Climate change minister Chris Huhne MP announced the beginning of the Renewable Heat Initiative this morning, March 10.
The Initiative, which aims to reduce emissions and the UK’s reliance on fossil fuels for heating, gives a government-funded financial incentive to encourage the installation of biomass, ground source and water source heat pumps, solar thermal and biomethane. It works in a similar vein to the Feed-In-Tariffs scheme for solar energy.
The RHI will be introduced in two phases – the first focusing on the industrial, business and public sector, the second will bring in the domestic housing sector.
RHI tariff payments will start for homes alongside the Green Deal from October 2012 to allow a more whole-house approach to heat production and energy saving.
However, in the meantime, there will be an interim system of Renewable Heat Premium Payments, worth around £15m to up to 25,000 household installations to encourage take-up. Those who do take-up the Premium will then be eligible for a RHI tariff when the Green Deal begins, as will anyone else who has had eligible equipment installed from July 2009.
Huhne said: “Heating accounts for 47% of total UK final energy consumption and 46% of our carbon emissions. We already have the Renewables Obligation and Feed-In Tariffs schemes to help drive an increase in renewable electricity, evidenced by the recent expansion in wind farms and domestic solar panels. The introduction of the RHI will for the first time provide long-term guaranteed financial support for renewable heat installations.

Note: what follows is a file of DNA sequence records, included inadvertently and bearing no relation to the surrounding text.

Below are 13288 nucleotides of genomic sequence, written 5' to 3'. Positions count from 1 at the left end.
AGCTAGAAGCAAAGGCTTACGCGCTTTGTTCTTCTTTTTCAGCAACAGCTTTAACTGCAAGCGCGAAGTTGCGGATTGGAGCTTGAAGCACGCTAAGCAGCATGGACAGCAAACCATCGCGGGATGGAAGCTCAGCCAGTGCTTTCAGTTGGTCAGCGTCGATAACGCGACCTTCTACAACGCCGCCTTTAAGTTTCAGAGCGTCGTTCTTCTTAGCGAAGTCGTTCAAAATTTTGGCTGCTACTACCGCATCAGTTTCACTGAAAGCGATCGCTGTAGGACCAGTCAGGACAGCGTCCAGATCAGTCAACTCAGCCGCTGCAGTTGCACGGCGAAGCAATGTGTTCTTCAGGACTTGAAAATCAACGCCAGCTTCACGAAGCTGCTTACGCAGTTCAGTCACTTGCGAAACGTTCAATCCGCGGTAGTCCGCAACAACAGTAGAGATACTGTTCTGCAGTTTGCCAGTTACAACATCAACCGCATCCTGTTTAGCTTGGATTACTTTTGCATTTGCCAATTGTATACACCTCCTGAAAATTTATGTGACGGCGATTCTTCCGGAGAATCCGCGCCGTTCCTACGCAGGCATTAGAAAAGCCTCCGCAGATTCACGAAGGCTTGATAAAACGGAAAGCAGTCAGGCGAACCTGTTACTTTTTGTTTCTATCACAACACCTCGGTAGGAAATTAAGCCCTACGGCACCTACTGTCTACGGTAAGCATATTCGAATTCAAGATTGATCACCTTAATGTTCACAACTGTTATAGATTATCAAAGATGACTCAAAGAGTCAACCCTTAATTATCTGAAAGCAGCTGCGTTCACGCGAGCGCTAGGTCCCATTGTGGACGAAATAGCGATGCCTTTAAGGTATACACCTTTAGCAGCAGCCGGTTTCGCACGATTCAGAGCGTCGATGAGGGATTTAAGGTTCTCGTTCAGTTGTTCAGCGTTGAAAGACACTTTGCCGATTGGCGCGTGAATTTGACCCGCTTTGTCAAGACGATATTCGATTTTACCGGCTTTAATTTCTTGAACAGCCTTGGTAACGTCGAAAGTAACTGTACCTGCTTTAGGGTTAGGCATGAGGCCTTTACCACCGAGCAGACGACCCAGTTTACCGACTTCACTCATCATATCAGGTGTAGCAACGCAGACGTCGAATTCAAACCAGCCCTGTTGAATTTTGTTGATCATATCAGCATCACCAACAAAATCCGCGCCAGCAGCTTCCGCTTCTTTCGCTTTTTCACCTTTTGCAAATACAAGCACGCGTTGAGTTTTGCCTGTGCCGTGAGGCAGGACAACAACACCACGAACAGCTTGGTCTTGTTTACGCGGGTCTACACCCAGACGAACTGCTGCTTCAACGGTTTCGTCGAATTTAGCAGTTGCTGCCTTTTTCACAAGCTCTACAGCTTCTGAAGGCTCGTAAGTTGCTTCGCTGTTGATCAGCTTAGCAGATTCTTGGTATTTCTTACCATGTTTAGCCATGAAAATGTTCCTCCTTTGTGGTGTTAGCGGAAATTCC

“The Renewable Heat Premium Payments will ensure that before we commit to long term payments in a sector where it is particularly difficult to predict levels of take-up – and levels of performance – of different heat technologies, we manage their roll out and learn more about them, as well as controlling the budget and ensuring the money goes where it is intended. Domestic equipment installed during this period will be eligible for the RHI tariff payments when they are introduced in 2012.”
By 2020, the department for Energy and Climate Control estimates that the renewable heat sector will have grown to include around 13,000 installations in industry and 110,000 installations in the commercial and public sector, supplying 25% of the heat demand in these sectors.
Anything from a pub to a public library, a school to a power plant will be eligible under the RHI to install technologies like biomass boilers, heat pumps and solar thermal. Community projects will also be eligible, provided a single installation is providing heat to more than one house.
The tariffs will be paid for 20 years to eligible technologies that have installed since 15th July 2009 with payments being made for each kWh of renewable heat which is produced.
DECC is also publishing the draft regulations that will underpin the tariff scheme as a working draft, which will be subject to change before they are laid in Parliament. Huhne said that the Department will consider “comments from stakeholders on their practical application.”